So, we started George on meds a few weeks ago. I insisted we start at the minuscule dosage. My doctor kind of laughed at me. Looking back, he knew it would be too low. George responded so well! Joe and I were shocked. Amazed. Stunned. Who was this boy? He was focused. Quieter. Settled.

And about 4 days in, the "old George" was right back.

So, at this latest doctor's visit I explained what had been happening and we both agreed that we should try to next level up. We started the new dosage the day before leaving for Ohio.

And the result? A quieter George. A peaceful George. A George who (for the most part) was a peacemaker.

We had a really nice Christmas! And I am so thankful for that!

God blesses me with these glimpses of what George may be like after the years of healing that need to take place. At lunch, while sitting at Skylin* Chili (YUMMMMM), George brought up the conversation about me having lunch with him when he is a daddy. Obviously, this idea has really stuck with George and he continually asks me if I will be there for him when he is a daddy.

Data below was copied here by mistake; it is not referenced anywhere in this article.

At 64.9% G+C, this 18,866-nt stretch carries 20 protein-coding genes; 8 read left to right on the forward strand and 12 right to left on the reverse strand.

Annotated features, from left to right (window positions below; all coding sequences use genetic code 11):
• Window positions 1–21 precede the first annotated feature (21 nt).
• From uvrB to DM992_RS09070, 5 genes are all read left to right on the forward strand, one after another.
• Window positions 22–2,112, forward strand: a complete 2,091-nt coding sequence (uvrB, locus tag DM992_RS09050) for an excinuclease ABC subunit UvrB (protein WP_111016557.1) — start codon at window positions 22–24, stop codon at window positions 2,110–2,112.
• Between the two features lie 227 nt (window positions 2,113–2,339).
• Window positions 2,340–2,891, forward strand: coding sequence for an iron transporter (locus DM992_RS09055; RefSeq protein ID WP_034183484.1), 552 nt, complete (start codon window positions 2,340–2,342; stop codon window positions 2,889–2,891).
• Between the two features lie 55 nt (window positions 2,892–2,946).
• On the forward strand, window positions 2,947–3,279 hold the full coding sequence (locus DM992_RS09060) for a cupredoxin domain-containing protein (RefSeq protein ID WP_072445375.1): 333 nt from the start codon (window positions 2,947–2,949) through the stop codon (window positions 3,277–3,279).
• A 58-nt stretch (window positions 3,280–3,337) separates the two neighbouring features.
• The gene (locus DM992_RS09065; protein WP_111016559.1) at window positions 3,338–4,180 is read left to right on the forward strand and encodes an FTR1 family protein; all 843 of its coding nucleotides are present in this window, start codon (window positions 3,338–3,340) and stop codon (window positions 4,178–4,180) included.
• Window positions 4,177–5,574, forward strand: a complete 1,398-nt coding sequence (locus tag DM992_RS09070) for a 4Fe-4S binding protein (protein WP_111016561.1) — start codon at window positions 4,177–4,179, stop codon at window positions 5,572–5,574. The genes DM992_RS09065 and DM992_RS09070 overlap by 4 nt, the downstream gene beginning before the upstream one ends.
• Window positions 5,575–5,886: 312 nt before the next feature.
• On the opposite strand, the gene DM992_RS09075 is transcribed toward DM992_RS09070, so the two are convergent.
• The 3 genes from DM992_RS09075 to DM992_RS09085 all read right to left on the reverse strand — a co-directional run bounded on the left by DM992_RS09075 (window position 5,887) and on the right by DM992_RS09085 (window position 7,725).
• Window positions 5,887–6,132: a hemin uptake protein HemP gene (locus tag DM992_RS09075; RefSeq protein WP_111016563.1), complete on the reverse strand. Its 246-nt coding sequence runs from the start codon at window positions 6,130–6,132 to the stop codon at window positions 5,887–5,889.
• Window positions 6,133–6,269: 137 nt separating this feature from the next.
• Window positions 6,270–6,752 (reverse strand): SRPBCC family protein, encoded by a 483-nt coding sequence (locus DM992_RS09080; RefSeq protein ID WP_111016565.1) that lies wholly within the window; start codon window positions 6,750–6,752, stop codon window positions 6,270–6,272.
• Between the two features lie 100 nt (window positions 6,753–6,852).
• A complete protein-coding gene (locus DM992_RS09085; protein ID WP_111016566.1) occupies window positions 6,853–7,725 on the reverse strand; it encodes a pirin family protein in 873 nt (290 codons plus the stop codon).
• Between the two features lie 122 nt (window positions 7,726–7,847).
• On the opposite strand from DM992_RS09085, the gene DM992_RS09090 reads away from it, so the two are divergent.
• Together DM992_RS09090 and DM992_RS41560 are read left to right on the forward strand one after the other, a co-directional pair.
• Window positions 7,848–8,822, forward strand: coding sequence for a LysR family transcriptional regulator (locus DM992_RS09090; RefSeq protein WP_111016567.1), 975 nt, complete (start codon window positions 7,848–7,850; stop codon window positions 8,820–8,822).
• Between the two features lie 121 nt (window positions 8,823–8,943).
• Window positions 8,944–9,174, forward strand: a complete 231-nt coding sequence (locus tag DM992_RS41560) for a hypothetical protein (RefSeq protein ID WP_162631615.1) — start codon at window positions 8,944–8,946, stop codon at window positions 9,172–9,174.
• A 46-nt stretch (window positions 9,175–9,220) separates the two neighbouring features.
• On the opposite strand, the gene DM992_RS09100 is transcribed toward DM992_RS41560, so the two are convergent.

Merry Christmas everyone!

Tuesday, December 20, 2011

Life is Hard

Things have been tough lately. And I am so tired of writing about it. So, I don't even come here to write at all. The defiant attitude is about to break me.

In fact, on Friday morning, I had a break down. The story actually starts on Thursday night. Thursday night, during our Bible study time, we had the idea of saying a short prayer each morning asking God to help the kids make good decisions while they were at school. Very simple, but something each of the younger ones (the 4 who go to elementary school) wanted to do. So, as we sat in the car waiting for the bus, we folded our hands and closed our eyes and I began the short, simple prayer.

"I love lies. I love Wizards of Waverly Place. I love all the things my mom hates. Yes I do...I love to lie. I will lie to you. I love money. I will steal money...", George was saying in a sing-song way over the top of our prayer.